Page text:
Stories of outdoor adventures in Wyoming from our Conservation Ambassadors, members, and friends of Wyoming Wildlife Federation.
Read more about our Summit To Sage Program.
Wyoming Wildlife Federation aims to build and sustain a network of local Conservation Ambassadors and affiliated groups and clubs, that are active in regional conservation issues and projects. By educating and empowering a base of advocates on conservation policy, we strive to convene diverse groups in constructive dialog over policy and science. Our work will engage Wyoming communities by offering them opportunities to connect in the outdoors and have an understanding of wildlife and conservation, fostering a culture of sportsmen conservationist in Wyoming.
These ambassadors are local Wyoming people willing to go the extra mile for conservation by advocating on causes they care about. They are moms and dads, electricians and real estate agents, Wyoming natives and recent locals who all love Wyoming’s wildlife and wild places and want to advocate on their behalf.
Annually, WWF brings these folks together at Conservation Ambassador gatherings where we discuss how we can help each other. The Ambassadors share major ideas for how best to increase hunting and angling opportunities, host local events, and pass good wildlife policy.
Each year, WWF also hosts an advocacy training and lobbying day with our Ambassadors called Camo at the Capitol. Sportsmen and sportswomen come for a half-day training and legislative update followed by a trip to the capitol to lobby on actual bills. The pinnacle of the Camo at the Capitol event is the Wyoming Sportsmen’s Legislative Reception that evening. Last year over 150 people attended the reception including Governor Gordon and the President of the Senate.
These Ambassadors are empowered hunters and anglers with incredible skills, networks, and an opportunity to effectively make their voices heard. These volunteers are increasing the influence of hunters and anglers on conservation policy and resulting in positive policy change for wildlife and habitat.
Wyoming Wildlife Federation’s Conservation Ambassador program empowers hunters and anglers across the state to influence wildlife and conservation policy.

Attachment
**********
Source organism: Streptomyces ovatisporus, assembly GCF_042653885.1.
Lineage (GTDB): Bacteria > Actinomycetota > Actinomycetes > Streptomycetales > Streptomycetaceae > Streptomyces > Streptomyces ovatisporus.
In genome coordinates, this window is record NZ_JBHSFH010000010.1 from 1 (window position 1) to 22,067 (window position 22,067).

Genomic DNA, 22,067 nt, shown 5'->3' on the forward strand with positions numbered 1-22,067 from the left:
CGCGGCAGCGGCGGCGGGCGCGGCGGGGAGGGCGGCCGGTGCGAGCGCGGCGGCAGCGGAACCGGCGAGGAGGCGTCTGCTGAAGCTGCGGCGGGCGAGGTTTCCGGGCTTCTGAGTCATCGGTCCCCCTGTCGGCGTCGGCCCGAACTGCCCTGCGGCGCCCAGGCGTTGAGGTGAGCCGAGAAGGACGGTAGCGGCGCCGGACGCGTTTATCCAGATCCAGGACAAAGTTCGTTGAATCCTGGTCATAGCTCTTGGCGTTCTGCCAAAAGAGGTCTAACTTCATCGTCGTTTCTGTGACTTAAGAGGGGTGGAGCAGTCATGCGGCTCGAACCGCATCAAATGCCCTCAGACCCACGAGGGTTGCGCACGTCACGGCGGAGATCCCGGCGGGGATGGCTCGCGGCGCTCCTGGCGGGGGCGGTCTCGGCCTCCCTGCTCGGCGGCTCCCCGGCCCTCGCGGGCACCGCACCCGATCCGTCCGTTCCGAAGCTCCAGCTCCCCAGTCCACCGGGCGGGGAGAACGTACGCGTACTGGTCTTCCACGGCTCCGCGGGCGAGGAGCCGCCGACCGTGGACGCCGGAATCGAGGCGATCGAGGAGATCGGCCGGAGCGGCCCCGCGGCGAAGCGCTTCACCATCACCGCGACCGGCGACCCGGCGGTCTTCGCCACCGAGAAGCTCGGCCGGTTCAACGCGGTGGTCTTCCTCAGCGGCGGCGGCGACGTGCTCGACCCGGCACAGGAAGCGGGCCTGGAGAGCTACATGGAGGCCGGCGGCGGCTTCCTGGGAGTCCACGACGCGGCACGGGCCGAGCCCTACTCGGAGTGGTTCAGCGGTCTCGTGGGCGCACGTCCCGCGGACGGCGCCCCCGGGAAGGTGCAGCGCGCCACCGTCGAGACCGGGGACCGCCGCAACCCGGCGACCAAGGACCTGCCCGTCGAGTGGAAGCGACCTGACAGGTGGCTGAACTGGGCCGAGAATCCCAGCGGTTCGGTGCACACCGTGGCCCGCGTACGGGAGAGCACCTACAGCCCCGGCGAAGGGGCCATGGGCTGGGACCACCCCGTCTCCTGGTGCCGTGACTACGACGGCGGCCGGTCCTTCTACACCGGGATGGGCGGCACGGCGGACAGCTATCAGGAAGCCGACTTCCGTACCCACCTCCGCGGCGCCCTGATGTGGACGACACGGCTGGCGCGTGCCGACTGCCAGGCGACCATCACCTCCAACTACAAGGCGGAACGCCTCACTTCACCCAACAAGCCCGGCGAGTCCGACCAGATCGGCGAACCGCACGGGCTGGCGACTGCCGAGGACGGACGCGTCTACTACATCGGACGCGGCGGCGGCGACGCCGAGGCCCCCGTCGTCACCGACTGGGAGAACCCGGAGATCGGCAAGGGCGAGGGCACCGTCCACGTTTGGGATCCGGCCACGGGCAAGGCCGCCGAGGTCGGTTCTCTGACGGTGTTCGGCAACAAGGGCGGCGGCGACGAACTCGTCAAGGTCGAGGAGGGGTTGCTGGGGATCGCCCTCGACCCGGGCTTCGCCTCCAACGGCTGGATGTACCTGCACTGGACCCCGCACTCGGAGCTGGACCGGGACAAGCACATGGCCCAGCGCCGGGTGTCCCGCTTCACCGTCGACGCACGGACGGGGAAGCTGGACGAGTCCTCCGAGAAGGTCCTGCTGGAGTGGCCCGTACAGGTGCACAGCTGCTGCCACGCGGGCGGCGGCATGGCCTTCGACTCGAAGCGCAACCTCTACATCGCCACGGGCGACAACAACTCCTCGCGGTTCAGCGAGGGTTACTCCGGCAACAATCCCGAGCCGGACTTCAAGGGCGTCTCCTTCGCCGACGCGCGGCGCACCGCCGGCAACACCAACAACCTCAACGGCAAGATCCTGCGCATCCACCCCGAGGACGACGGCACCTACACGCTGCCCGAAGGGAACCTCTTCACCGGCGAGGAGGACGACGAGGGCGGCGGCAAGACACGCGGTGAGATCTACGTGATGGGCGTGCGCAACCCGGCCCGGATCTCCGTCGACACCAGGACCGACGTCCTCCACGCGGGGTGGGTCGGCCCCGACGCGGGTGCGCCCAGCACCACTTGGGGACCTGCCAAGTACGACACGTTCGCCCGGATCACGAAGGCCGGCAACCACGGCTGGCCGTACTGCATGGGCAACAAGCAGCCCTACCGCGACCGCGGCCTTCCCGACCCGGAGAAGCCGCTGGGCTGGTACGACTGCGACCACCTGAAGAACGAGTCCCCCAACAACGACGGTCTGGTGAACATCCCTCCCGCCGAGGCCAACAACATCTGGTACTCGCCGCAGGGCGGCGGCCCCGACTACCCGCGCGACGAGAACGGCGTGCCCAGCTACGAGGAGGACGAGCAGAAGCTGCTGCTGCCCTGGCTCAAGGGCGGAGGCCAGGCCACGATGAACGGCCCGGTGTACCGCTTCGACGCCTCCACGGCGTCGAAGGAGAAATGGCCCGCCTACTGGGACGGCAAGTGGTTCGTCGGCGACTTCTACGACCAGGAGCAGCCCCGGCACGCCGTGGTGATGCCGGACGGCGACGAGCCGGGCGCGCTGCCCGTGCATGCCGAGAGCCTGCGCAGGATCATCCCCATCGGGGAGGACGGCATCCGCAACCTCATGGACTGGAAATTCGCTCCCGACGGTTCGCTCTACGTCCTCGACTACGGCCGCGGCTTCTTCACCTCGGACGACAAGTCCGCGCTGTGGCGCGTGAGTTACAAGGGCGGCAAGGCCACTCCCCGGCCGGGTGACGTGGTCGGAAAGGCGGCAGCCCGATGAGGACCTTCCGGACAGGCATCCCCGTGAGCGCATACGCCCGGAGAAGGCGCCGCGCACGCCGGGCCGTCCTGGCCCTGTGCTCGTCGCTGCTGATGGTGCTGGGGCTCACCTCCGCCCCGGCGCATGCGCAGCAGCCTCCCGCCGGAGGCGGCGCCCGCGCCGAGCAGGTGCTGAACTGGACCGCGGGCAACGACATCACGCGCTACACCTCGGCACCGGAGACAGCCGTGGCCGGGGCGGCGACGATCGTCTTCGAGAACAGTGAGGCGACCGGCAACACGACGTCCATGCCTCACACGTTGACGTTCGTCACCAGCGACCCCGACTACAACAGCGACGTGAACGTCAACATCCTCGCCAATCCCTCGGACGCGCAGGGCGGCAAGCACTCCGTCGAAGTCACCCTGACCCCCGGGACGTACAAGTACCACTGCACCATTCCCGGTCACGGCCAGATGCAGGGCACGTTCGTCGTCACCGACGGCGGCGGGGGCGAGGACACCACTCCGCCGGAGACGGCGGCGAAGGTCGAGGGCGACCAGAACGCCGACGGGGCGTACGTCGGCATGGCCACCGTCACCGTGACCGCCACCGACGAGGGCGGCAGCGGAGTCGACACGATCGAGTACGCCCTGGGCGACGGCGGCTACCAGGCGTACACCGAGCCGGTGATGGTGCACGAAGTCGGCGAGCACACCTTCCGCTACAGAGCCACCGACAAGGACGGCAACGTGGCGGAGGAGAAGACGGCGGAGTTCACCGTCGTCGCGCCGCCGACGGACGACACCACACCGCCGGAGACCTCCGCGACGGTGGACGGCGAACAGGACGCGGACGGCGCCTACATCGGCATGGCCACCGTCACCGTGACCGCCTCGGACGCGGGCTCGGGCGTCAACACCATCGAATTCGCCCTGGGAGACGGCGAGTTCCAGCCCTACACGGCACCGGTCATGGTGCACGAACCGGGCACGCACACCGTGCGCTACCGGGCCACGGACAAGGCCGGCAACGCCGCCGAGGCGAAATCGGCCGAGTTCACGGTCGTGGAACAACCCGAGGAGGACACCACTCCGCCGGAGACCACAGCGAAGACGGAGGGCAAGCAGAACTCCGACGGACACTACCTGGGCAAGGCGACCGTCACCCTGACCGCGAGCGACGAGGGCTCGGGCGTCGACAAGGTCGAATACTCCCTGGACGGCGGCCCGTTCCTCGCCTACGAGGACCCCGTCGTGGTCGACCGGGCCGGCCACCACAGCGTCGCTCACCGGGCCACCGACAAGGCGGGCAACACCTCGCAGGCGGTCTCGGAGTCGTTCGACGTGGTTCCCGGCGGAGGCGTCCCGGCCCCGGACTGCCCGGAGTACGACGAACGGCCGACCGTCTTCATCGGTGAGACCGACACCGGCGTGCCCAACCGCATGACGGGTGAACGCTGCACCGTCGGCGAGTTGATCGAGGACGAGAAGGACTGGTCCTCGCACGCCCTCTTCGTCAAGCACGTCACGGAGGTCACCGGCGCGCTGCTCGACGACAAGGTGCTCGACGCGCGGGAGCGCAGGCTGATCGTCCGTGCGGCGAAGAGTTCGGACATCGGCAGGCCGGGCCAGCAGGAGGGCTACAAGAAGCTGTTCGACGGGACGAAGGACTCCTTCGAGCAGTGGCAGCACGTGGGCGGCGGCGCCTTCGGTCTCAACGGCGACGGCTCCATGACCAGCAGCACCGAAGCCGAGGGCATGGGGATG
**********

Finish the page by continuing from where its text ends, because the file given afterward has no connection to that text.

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It was after his maiden pheasant hunt with a close friend and mentor that Sam discovered his passion for bird hunting and gun dogs. Modeling this experience Sam adopted a Weimaraner shortly thereafter and set about training Bandit primarily utilizing his library card and a few online videos.
In May of 2017, Sam packed up his career, guns and dog and moved to central Wyoming to follow his love of hunting and his pursuit of open, public lands. Wyoming quickly became his home as he spent the summer hiking and fishing along the Winds, taking in the beauty of the west. His passion for hunting and conservation comes as a result of growing up without these spaces. As a result, he is always sharing his pursuit of wing shooting and the importance of conservation with new hunters. Sam’s love for cooking of wild game keeps his boots laced and on the ground, with a scattergun in his hands. Whether it’s the high plains sage brush or the rocky hills outside of Jackson, Sam can be found chasing birds with his favorite hunting partner, Bandit.
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Levi has been in Gillette since graduating college, working for several years for an environmental consulting firm, and for the last ten years for the City of Gillette. Even though he and his family live a life in the city, his mind and his passions are on the adventures of the outdoors: hunting, fishing, skiing, hiking, mountain biking, climbing, and gardening. Levi has gained an understanding that those things of his childhood that seemed to be just part of life aren't just there; they need people that care to learn about them, to advocate for them, and to literally and figuratively get their hands dirty caring for them.
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Craig lives in Lander, WY with his wife Anika and pup Juno.
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As a professional skier for the past decade, Griffin has been the beneficiary of public lands his entire career. Furthermore, he’s spent the majority of his time with stakeholders that are sometimes viewed as at odds—philosophically or politically—with hunters and anglers. Now equally comfortable talking bullet weight as crampon weight, Griffin can whole heartedly say that perceived division is an illusion. Our communities are largely all after the same thing: protecting public lands and ensuring access for future generations.
Griff acknowledges that each user-group sometime sees the other as a threat rather than an ally. He would venture to guess, however, if one takes the time to understand the other, to talk to them, these concerns would evaporate. Griffin joins the WWF Conservation Ambassadors to aide in that conversation and, hopefully, be a catalyst for better understanding, communication and action for the betterment of public lands, recreation, and wildlife.
Catch up with Griffin on Instagram @griffpost |
Each Program that Wyoming Wildlife Federation runs affects a variety of different conservation Issues. Click on an Issue to find out more about it.